# Heavy duty MLE

• Mar 17th 2010, 04:35 PM
Anonymous1
MLE challenge
I will be impressed if someone can get this. I will also be impressed if someone can explain why this problem is of great interest.

Two correlated random variables $\displaystyle x_i$ and $\displaystyle y_i$ are Bivariate normal

$\displaystyle \left[ \begin{array}{ccc} x_i \\ y_i\\ \end{array} \right]$ ~ $\displaystyle N(\left[ \begin{array}{ccc} 0 \\ 0\\ \end{array} \right], VC = \left[ \begin{array}{ccc} 1 & a\\ a & 1\\ \end{array} \right])$ Where $\displaystyle VC$ is the Variance Covariance matrix.

Given $\displaystyle n$ $\displaystyle i.i.d.$ samples the likelihood function is:

$\displaystyle lik= (2\pi)^{-n}|VC|^{-n/2} exp(-1/2\sum^n [x_i, y_i]VC ^{-1} \left[ \begin{array}{ccc} x_i \\ y_i\\ \end{array} \right]).$ (Assume $\displaystyle 1> a^2$)

Some useful information:

$\displaystyle |VC|= (1-a^2),$ $\displaystyle VC^{-1}= \frac{1}{1-a^2}\left[ \begin{array}{ccc} 1 & -a\\ -a & 1\\ \end{array} \right]$

Find the MLE and asymptotic variance.
• Mar 17th 2010, 06:44 PM
Anonymous1
I'm working out the answer now. If any one is curious I will post my solution.
• Mar 17th 2010, 10:17 PM
matheagle
I assume you want the MLE of a.
• Mar 18th 2010, 10:14 AM
Anonymous1
Yes I do. It's tedious to calculate, but can you see why this problem is interesting?
• Mar 18th 2010, 10:16 AM
Moo
Well, there are formulas to estimate a covariance matrix... so it should be possible to narrow it to a huh ?
• Mar 18th 2010, 10:35 AM
Anonymous1
Did I hear someone thinking maximization of a cubic?
• Mar 22nd 2010, 07:44 PM
mr fantastic
Quote:

Originally Posted by Anonymous1
Did I hear someone thinking maximization of a cubic?

Look, if you know the answer then say so and/or post it. If this was meant to be a challenge question to members then it should have been posted in the subforum whose link is given below and the rules of that subforum (plainly stated in the stickies) followed:

http://www.mathhelpforum.com/math-he...enge-problems/
• Apr 1st 2010, 09:20 PM
Anonymous1
Been working on this for a while now so I thought I'd share (Happy).

Here is a data correlation project that involves finding the solution to the above $\displaystyle MLE$ estimator, which entailed solving a cubic.

My instructor gave us this problem to point out that $\displaystyle MLE$ can run into trouble for "multiple hump" functions, $\displaystyle e.g.,$ cubics. This is because there may be various local maximums.

To make sure I found the proper solution to: $\displaystyle \frac{dl(\hat a)}{d} = 0$ $\displaystyle i.e.,$ the $\displaystyle global$ maximum, I used the naive estimator, $\displaystyle \hat a_0,$ as my initial guess $\displaystyle x_0 ,$ along with 10-step Newton's.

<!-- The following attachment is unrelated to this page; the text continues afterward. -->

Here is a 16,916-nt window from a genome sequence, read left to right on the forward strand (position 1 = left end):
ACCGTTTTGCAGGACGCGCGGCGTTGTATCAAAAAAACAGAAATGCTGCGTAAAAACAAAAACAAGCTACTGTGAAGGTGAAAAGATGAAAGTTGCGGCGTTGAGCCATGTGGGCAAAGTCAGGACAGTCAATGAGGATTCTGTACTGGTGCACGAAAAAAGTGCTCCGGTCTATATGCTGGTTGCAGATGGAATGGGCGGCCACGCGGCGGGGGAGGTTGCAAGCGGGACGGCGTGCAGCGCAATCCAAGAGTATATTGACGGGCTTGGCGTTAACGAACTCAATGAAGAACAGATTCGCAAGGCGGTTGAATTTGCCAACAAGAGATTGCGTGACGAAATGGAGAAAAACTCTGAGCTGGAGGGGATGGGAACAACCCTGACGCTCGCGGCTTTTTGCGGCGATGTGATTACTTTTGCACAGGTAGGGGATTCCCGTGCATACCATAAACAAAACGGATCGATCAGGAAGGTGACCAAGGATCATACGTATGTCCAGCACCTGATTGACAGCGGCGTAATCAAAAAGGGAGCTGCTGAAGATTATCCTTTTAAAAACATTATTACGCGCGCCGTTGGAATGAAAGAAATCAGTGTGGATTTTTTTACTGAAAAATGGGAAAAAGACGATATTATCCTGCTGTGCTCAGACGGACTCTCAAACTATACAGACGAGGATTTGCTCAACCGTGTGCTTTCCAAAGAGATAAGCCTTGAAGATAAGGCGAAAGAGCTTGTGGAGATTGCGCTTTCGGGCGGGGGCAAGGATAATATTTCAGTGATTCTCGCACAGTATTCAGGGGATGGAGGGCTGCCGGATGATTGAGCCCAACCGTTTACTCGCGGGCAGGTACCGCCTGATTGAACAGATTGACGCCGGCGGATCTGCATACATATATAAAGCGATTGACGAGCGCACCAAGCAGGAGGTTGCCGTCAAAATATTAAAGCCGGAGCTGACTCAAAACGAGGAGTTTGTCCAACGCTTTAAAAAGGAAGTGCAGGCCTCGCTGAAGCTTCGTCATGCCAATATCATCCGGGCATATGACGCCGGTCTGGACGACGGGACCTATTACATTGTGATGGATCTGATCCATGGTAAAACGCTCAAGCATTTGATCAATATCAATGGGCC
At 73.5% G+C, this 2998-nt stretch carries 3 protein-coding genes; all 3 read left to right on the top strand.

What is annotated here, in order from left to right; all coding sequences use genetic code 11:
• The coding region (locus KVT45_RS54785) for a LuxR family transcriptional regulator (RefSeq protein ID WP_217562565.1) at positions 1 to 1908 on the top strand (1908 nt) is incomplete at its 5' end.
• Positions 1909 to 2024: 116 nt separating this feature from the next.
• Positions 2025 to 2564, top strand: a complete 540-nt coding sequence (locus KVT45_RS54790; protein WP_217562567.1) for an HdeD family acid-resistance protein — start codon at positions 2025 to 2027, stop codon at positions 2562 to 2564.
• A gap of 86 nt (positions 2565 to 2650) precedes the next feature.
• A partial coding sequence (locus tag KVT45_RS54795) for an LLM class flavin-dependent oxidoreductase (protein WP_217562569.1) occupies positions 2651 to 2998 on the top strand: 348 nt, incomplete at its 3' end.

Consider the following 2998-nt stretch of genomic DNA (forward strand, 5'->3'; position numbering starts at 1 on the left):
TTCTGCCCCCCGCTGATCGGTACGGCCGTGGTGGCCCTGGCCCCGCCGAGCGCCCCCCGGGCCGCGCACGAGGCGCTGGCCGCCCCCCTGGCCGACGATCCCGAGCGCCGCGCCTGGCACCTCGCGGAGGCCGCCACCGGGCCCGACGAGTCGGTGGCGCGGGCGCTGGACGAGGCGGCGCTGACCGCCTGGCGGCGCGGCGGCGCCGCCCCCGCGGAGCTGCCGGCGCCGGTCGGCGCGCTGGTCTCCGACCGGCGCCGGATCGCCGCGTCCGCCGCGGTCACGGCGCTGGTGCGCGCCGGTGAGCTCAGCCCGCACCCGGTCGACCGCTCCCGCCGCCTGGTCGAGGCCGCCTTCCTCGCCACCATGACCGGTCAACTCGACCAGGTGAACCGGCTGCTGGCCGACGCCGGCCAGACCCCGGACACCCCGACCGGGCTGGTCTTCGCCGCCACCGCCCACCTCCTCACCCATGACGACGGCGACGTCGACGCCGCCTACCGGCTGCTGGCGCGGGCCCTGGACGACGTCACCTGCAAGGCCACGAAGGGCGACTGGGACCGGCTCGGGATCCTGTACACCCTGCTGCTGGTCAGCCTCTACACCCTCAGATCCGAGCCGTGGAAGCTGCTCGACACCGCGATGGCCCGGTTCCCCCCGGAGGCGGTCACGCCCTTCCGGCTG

I hope someone finds this interesting. Cause I do!

Code:

u1= load('UNITED.txt'); u2= load('STATES.txt'); u3= load('HONG.txt'); u4= load('kONG.txt'); m1= sum(abs(u1.^2));    u1= u1./sqrt(m1); m2= sum(abs(u2.^2));    u2= u2./sqrt(m2); m3= sum(abs(u3.^2));    u3= u3./sqrt(m3); m4= sum(abs(u4.^2));    u4= u4./sqrt(m4); k= [20, 50, 100, 200, 300, 400]; a= sum(u1.*u2); aHatUS0= zeros(100,length(k));  aHatUS= zeros(100,length(k)); aHatHK0= zeros(100,length(k));  aHatHK= zeros(100,length(k)); for t= 1:100     for i= 1:length(k)         R= randn(length(u1),k(i));         v1= R'*u1;  v2= R'*u2; v3= R'*u3;  v4= R'*u4;         aHatUS0(t,i)= (1/k(i)).*sum(v1.*v2);         aHatHK0(t,i)= (1/k(i)).*sum(v3.*v4);                 xn1= aHatUS0;  xn2= aHatHK0;  n= length(v1);         for j=1:10             a1= xn1;    a2= xn2;                         f1= n*a1.^3 - a1.^2 .* sum (v1.*v2) + a1.*(-n+sum(v1.^2+v2.^2)) - sum (v1.*v2);             fp1= 3*n*a1.^2 - 2.*a1.* sum (v1.*v2) -n + sum(v1.^2+v2.^2);             f2= n*a2.^3 - a2.^2 .* sum (v3.*v4) + a2.*(-n+sum(v3.^2+v4.^2)) - sum (v3.*v4);             fp2= 3*n*a2.^2 - 2.*a2.* sum (v3.*v4) -n + sum(v3.^2+v4.^2);                         xn1= a1 - f1./fp1;  xn2= a2 - f2./fp2;         end         aHatUS(t,i)=xn1(1);         aHatHK(t,i)=xn2(1);     end end aHatUS0Var= (m1*m2+a^2)*k.^(-1);  aHatUSVar= (1-a^2)^2./((1+a^2)*k); aHatHK0Var= (m3*m4+a^2)*k.^(-1);  aHatHKVar= (1-a^2)^2./((1+a^2)*k); mSEaHatUS0= aHatUS0Var + (mean(aHatUS0-a)).^2; mSEaHatHK0= aHatHK0Var + (mean(aHatHK0-a)).^2; mSEaHatUS= aHatUSVar + (mean(aHatUS-a)).^2; mSEaHatHK= aHatHKVar + (mean(aHatHK-a)).^2; figure; hold on;    grid on; plot(k,mSEaHatUS0,'g'); plot(k,aHatUS0Var,'b'); plot(k,mSEaHatHK0,'r'); plot(k,aHatHK0Var,'y'); title('Figure 1: Empirical MSEs and Theoretical Variances') xlabel('k'); ylabel('MSE & Variance'); h=legend('Empirical MSE of aUS0_{hat}','Theoretical Variance of aUS0_{hat}','Empirical MSE of aHK0_{hat}','Theoretical Variance of aHK0_{hat}',4); set(h,'Location','NorthEast') hold off; figure; hold on; grid on; plot(k,mSEaHatUS,'g'); plot(k,aHatUSVar,'b'); plot(k,mSEaHatHK,'r'); plot(k,aHatHKVar,'y'); title('Figure 1: Empirical MSEs and Theoretical Variances') xlabel('k'); ylabel('MSE & Variance'); h=legend('Empirical MSE of aUS_{hat}','Theoretical Variance of aUS_{hat}','Empirical MSE of aHK_{hat}','Theoretical Variance of aHK_{hat}',4); set(h,'Location','NorthEast') hold off;
• Apr 2nd 2010, 10:59 AM
Anonymous1
Note that the final theoretical variance was:

$\displaystyle Var(\hat a)= \frac{(1-a^2)^2}{(1+a^2)n}$